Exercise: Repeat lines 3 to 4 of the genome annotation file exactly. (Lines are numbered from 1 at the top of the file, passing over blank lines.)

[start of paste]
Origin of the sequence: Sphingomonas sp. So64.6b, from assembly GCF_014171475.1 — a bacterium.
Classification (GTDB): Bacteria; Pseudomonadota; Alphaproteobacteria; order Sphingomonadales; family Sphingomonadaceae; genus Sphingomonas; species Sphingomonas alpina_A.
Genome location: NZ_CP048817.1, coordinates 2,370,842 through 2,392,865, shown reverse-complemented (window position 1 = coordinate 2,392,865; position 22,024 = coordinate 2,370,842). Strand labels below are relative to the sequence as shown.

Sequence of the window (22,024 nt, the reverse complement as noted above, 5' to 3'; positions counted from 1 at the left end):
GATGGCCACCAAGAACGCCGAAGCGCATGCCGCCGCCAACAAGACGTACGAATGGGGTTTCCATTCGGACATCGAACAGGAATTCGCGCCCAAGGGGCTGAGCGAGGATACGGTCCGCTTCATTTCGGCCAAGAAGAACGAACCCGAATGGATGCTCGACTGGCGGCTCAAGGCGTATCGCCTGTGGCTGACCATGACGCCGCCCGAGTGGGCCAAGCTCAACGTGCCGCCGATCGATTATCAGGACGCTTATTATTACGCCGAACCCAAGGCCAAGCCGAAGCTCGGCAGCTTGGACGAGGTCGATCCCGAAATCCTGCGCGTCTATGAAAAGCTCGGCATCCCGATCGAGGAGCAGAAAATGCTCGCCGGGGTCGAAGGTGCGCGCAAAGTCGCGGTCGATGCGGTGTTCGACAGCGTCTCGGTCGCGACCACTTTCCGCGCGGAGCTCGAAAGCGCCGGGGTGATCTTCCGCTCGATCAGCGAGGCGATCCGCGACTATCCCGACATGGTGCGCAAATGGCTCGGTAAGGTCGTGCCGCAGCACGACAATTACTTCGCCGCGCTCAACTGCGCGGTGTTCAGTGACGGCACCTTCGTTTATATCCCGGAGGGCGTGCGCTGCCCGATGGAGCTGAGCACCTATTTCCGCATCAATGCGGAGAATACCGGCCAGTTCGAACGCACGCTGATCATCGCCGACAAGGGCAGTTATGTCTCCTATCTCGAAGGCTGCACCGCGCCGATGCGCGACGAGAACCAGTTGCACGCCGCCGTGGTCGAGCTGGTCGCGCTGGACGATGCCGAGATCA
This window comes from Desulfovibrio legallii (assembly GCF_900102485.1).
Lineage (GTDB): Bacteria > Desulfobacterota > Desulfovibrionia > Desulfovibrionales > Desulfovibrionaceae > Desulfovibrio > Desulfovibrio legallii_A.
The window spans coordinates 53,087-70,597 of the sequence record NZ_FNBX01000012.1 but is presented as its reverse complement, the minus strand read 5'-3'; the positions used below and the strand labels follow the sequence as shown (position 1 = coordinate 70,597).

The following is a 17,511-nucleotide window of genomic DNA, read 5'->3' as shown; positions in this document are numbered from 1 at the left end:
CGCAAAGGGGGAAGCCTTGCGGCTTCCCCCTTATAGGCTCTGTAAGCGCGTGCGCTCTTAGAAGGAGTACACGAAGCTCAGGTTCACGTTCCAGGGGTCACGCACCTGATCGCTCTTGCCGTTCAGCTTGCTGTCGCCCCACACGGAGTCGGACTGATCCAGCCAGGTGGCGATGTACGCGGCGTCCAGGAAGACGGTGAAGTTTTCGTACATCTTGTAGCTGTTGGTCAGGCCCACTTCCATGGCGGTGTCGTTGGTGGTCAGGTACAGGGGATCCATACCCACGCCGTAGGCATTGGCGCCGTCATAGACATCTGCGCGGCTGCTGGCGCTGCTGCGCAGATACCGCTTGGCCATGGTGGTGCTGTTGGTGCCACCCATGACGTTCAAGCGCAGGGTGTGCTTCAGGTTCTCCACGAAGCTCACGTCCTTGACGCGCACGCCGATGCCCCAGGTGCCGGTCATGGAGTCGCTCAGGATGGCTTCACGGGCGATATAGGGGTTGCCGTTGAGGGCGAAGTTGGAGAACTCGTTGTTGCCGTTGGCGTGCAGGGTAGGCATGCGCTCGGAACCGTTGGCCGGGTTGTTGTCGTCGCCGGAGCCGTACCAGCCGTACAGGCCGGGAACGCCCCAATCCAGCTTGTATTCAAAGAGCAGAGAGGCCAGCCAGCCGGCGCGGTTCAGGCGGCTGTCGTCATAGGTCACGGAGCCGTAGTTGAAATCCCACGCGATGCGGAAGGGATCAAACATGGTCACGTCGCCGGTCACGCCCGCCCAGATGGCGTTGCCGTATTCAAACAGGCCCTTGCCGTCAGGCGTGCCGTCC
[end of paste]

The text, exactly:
Genome location: NZ_CP048817.1, coordinates 2,370,842 through 2,392,865, shown reverse-complemented (window position 1 = coordinate 2,392,865; position 22,024 = coordinate 2,370,842). Strand labels below are relative to the sequence as shown.

Sequence of the window (22,024 nt, the reverse complement as noted above, 5' to 3'; positions counted from 1 at the left end):